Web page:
But in this new and fiercely competitive world of digital and/or independent publishing, hanging back can often mean being left behind. So, what’s the answer?
The answer, I’ve discovered, is that often there is no answer.
If a newly published or aspiring author ask me about promotion my response is always, do what you are comfortable with. And then, once you’ve done that, do a little more. If you’re reluctant to open the door on self promotion and platform building, open a window.
It’s obvious that if you’ve self published then the onus is 100% on the author to promote and there are many other things to consider…are you an author writing across different genres? Do you need to promote in different places/mediums to be exposed to different audiences? Does your Steam Punk YA novel need the same promotional investment as your inspirational historical romance?
I’ve just released my first independently published contemporary romance, The Cattleman’s Proposal, and plan on a small blog tour and some social media giveaways etc. My motivation for publishing this book was to develop a multi-layered platform. I write short contemporary romances, books that are about home and family and community. Even though I want to branch out into romantic suspense and thrillers, my first foray into Indie publishing was to start with a book similar to those I write for Harlequin. Baby-steps, I like to call it. Building a platform like one might make a cake…a layer of sponge, then filling, then more sponge, then icing…rather than the boots-and-all approach.
What I’d love to know is – how do you promote? Do you strive to drive your brand? Do you use your personality and life experience to create a unique platform?
Thanks you so much for having me as a visitor at Seekerville. I have two giveaways today – one is a signed copied of my August Harlequin Special Edition Date With Destiny and the other is a e copy of my latest indie release, The Cattleman’s Proposal. Leave a comment to go into the draw! (Winner announced in the Weekend Edition.)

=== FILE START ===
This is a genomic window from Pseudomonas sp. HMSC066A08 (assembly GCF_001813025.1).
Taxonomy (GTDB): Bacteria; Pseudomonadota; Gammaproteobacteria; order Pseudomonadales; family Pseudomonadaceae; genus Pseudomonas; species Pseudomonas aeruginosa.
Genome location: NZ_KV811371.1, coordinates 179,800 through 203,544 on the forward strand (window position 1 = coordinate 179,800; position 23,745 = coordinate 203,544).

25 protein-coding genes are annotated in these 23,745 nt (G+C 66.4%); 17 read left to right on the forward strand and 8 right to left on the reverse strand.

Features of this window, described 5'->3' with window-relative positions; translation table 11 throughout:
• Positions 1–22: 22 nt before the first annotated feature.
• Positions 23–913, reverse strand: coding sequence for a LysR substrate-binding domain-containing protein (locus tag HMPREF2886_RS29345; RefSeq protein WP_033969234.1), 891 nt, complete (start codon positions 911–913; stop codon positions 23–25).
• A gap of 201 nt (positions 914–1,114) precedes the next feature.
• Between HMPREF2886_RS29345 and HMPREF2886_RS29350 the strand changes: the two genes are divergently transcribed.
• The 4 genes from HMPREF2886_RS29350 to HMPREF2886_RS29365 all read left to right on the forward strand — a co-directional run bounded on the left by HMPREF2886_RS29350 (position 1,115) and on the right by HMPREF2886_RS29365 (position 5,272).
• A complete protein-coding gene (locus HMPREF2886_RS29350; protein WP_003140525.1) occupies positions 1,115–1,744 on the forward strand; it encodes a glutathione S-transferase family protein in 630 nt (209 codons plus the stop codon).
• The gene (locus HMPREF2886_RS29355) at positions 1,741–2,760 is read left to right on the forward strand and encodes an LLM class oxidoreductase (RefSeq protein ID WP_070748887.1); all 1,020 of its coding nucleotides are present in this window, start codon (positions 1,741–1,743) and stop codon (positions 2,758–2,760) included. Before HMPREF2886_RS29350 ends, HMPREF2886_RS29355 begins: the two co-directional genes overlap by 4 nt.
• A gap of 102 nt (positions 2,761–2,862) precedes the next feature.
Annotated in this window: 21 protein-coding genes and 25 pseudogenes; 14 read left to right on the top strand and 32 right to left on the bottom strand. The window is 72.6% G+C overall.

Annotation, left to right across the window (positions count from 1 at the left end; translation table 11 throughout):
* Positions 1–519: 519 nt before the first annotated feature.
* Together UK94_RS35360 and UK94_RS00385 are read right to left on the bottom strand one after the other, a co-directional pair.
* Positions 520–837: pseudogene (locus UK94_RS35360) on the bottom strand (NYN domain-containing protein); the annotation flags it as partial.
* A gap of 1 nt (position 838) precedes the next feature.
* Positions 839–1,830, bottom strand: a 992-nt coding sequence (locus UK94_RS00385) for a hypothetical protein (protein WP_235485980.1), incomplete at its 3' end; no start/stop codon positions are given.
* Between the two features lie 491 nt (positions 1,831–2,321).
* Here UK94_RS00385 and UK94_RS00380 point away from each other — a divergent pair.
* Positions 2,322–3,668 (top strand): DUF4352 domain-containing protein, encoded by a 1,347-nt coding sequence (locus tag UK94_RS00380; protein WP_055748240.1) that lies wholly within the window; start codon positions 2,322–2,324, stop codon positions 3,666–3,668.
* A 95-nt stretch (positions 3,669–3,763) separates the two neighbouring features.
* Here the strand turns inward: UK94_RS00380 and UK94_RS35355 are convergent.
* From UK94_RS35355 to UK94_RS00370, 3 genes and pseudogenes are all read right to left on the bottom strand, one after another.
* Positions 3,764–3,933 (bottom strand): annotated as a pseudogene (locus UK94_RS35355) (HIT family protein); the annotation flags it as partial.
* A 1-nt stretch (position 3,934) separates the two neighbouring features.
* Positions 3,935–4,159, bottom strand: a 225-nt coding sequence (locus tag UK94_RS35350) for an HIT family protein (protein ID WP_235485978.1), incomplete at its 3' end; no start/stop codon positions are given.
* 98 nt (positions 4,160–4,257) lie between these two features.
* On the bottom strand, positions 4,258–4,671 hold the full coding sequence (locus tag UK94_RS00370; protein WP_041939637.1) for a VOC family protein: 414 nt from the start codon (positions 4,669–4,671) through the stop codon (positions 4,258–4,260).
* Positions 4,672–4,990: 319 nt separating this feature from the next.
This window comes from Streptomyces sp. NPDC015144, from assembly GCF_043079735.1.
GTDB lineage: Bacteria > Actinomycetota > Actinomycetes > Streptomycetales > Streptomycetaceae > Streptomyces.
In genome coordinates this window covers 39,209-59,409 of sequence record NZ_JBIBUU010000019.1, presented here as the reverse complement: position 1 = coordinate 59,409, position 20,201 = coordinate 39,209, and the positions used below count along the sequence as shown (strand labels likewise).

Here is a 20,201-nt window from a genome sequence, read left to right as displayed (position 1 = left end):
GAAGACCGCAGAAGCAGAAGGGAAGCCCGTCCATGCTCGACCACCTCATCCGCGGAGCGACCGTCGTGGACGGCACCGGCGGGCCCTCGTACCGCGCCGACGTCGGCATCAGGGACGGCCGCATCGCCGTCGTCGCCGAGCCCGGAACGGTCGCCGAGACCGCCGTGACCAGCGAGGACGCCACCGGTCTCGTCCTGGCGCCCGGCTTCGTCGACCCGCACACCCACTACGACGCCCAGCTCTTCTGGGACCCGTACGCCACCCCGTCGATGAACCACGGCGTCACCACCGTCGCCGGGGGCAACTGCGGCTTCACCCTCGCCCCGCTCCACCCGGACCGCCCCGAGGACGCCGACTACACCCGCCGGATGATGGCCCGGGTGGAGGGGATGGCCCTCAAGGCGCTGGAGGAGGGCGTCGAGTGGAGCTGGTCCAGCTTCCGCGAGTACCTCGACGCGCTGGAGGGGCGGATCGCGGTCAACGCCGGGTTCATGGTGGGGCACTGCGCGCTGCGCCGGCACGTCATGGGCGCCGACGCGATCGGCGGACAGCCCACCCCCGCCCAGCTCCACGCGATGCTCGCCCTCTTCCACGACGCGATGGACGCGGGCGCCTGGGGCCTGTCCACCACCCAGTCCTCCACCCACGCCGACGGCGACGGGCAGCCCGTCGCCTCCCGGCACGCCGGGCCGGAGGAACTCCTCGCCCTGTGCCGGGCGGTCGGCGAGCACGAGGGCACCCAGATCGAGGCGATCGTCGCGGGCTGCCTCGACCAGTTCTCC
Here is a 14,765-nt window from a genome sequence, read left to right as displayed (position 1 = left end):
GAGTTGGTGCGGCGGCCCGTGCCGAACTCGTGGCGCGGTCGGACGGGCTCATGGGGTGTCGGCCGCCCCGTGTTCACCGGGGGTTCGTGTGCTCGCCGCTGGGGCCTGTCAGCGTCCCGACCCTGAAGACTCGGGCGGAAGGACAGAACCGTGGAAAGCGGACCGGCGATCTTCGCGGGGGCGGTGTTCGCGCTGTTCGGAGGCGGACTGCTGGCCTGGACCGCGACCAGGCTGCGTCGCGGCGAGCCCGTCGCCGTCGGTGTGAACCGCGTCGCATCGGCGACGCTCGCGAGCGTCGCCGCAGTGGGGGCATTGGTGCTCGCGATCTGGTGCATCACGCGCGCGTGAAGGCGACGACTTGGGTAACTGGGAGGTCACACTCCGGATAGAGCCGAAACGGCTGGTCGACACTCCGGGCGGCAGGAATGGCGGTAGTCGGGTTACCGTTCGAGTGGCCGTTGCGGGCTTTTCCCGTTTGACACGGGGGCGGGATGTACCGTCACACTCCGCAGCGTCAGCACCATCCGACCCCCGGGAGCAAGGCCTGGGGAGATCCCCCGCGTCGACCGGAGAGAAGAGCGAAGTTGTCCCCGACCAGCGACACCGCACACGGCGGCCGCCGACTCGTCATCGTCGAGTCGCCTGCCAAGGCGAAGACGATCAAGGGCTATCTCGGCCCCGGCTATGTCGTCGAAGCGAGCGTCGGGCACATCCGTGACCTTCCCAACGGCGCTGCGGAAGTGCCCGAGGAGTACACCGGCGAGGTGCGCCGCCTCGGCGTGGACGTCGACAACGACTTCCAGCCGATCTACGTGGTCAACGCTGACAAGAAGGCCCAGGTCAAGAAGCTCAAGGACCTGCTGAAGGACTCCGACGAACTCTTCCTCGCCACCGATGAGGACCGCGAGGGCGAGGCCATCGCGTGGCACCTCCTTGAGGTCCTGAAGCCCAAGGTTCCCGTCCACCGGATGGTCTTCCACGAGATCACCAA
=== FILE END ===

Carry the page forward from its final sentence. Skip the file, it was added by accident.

Helen Lacey grew up reading Black Beauty, Anne of Green Gables and Little House on the Prairie. These childhood classics inspired her to write her first book when she was seven years old, a story about a girl and her horse. Her parents' love of travel meant she saw much of the world in those early years and she feels fortunate to have had a diverse and interesting education over several continents.
She continued to write with the dream of one day being published, and becoming a Harlequin Special Edition author is the realization of that dream. She loves writing about tortured heroes—both cowboys and CEOs—and heroines with gumption who finally get their men.
From Welsh parents and a large family, Helen lives on the east coast of Australia in a small seaside town at the southernmost point of the Great Barrier Reef; she lives with her wonderfully supportive husband, many horses and three spoiled dogs.